on the Channel
Lily Samuels ’11
Sophomores Mackenzie Bradley
and Emma Reim love to swim.
Both are competitors on the
Smith swim team and they are each other’s training
Emma Reim ’13 (on left)
and Mackenzie Bradley ’13 in their element.
The pair’s love of swimming will be put to the test next August when
they set out to swim across the English Channel.
Yes, that English Channel: 21
miles across the Strait of Dover, from Dover, England,
to Calais, France. Twelve hours of straight swimming in
choppy, 60-degree water, through one of the busiest shipping
lanes in the world.
The bold idea was born at Smith.
“During a practice last year, our coach started telling us stories about the
two swimmers he had coached to swim the Channel in 1984,” remembers
Bradley of Kim Bierwert, head coach of swimming and diving.
“As he was talking, I couldn’t help but think: ‘this would be doable,’” adds
Reim. “So after our conference meet, we walked up to him
and told him we needed to talk. He already knew.”
The dramatic nature of the feat
is what drew the two women initially. “I want
to be one of the few who have done this,” explains Bradley,
a 13-year swimmer. “Plus,
it’s ideal as a way to push ourselves as swimmers. We’ve
both been doing this a long time, and it’s just a whole different
level of swimming.”
As with many challenging undertakings,
obstacles abound. “Honestly,
swimming is not that entertaining on its own,” admits Bradley. “We’re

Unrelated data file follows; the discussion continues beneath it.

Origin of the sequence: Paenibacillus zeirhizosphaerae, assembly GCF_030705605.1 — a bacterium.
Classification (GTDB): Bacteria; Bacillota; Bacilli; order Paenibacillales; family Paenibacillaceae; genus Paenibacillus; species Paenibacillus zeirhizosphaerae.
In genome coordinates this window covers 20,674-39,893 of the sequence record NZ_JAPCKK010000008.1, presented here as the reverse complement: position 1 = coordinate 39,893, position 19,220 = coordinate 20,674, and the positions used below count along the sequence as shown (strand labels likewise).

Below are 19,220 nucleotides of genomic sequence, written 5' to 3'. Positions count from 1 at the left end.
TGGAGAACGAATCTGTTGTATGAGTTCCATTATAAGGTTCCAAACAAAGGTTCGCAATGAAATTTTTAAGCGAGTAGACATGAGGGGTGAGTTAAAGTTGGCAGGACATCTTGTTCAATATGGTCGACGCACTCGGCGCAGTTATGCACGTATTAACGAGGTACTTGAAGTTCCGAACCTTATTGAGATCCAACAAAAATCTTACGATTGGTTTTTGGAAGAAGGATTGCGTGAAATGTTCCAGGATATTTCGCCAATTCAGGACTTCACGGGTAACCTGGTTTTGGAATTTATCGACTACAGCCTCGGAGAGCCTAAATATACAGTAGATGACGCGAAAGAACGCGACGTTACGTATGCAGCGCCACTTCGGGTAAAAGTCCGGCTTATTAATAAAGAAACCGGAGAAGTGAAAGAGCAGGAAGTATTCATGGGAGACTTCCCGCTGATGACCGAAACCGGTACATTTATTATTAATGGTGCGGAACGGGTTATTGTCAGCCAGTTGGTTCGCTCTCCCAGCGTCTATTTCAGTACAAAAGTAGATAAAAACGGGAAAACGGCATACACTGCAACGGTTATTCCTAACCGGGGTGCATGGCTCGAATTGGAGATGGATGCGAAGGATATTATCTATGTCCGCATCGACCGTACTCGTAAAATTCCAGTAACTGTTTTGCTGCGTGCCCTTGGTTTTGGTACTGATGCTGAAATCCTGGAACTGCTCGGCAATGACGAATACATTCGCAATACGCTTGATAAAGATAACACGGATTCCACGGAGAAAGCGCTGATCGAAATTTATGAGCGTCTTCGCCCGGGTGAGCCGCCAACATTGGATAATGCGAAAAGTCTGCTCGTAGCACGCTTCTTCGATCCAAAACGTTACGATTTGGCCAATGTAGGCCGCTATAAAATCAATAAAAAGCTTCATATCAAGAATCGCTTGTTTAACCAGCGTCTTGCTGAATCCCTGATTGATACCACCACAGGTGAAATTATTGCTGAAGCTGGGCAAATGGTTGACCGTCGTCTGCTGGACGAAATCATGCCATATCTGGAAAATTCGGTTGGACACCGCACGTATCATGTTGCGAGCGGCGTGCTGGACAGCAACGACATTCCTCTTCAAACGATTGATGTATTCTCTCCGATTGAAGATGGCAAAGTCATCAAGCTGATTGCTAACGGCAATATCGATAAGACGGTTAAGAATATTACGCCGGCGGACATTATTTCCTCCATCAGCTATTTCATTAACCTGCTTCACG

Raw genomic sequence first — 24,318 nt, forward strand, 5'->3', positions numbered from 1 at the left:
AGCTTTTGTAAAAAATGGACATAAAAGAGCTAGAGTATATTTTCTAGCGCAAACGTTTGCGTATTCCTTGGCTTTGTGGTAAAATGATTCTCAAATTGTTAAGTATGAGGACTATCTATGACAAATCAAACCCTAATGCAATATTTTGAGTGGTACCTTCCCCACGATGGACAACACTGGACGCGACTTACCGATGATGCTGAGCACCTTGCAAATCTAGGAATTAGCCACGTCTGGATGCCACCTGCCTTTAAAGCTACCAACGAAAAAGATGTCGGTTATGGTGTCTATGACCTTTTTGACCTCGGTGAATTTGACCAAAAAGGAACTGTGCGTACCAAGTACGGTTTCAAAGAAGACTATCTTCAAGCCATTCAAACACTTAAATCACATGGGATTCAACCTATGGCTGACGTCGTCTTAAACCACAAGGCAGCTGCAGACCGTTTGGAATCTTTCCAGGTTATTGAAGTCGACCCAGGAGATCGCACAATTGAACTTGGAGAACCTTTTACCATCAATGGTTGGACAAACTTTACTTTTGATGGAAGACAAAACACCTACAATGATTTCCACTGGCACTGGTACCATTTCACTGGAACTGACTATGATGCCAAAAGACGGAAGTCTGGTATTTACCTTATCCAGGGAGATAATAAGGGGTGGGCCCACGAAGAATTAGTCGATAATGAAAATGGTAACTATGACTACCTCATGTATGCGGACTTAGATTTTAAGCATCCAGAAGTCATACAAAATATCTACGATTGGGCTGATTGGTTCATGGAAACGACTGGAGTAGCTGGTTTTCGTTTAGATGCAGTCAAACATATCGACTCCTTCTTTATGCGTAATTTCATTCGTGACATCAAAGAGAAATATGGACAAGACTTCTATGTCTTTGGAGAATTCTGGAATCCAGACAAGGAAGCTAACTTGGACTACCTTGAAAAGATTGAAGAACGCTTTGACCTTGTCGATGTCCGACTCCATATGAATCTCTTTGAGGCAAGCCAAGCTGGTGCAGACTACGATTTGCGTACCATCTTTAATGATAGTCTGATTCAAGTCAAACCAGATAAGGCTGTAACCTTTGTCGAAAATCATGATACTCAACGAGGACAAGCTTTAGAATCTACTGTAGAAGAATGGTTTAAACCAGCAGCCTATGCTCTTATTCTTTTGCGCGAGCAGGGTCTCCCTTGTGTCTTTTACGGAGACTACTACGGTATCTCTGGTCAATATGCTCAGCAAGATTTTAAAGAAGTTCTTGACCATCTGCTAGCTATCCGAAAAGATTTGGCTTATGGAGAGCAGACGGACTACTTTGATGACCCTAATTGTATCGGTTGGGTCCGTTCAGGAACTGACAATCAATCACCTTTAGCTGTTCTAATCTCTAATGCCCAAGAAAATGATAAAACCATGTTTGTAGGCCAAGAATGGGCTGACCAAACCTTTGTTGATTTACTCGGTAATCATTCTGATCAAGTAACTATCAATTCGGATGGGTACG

going to have to find ways to keep ourselves focused for
over 10 hours. That’s a long time to
have to remain actively conscious of making times and keeping
Bradley and Reim, who has swam
for seven years, will begin their formal training for the
Channel swim a week after swimming season ends, in March
2011. They plan to work up to swimming more than 30,000 yards
(about 17 miles) per day.
the women are confident. “Simply put, we
are fast enough,” says
Reim. “I know we can do it.”
“We’re both designed to swim long-distance,” notes Bradley. “We can just keep
Most important to the duo is
the encouragement from their communities, both at home and
at Smith. “It’s the support
that keeps me sure that we can do it,” reflects
Reim. “My mom, without any real knowledge of the technical
side of swimming, gave me her full support, trusting in my
drive as a swimmer.”
“The enthusiasm from our coach and our teammates is so important,” says Bradley. “It
keeps us excited.”
The swimmers recognize that
their Channel swim will be among the events that define their
lives. “I know that it will
permanently change how I look at the interconnectedness of
physical and mental challenges,” says Reim.
“It will be one of the biggest accomplishments of my life,” adds Bradley.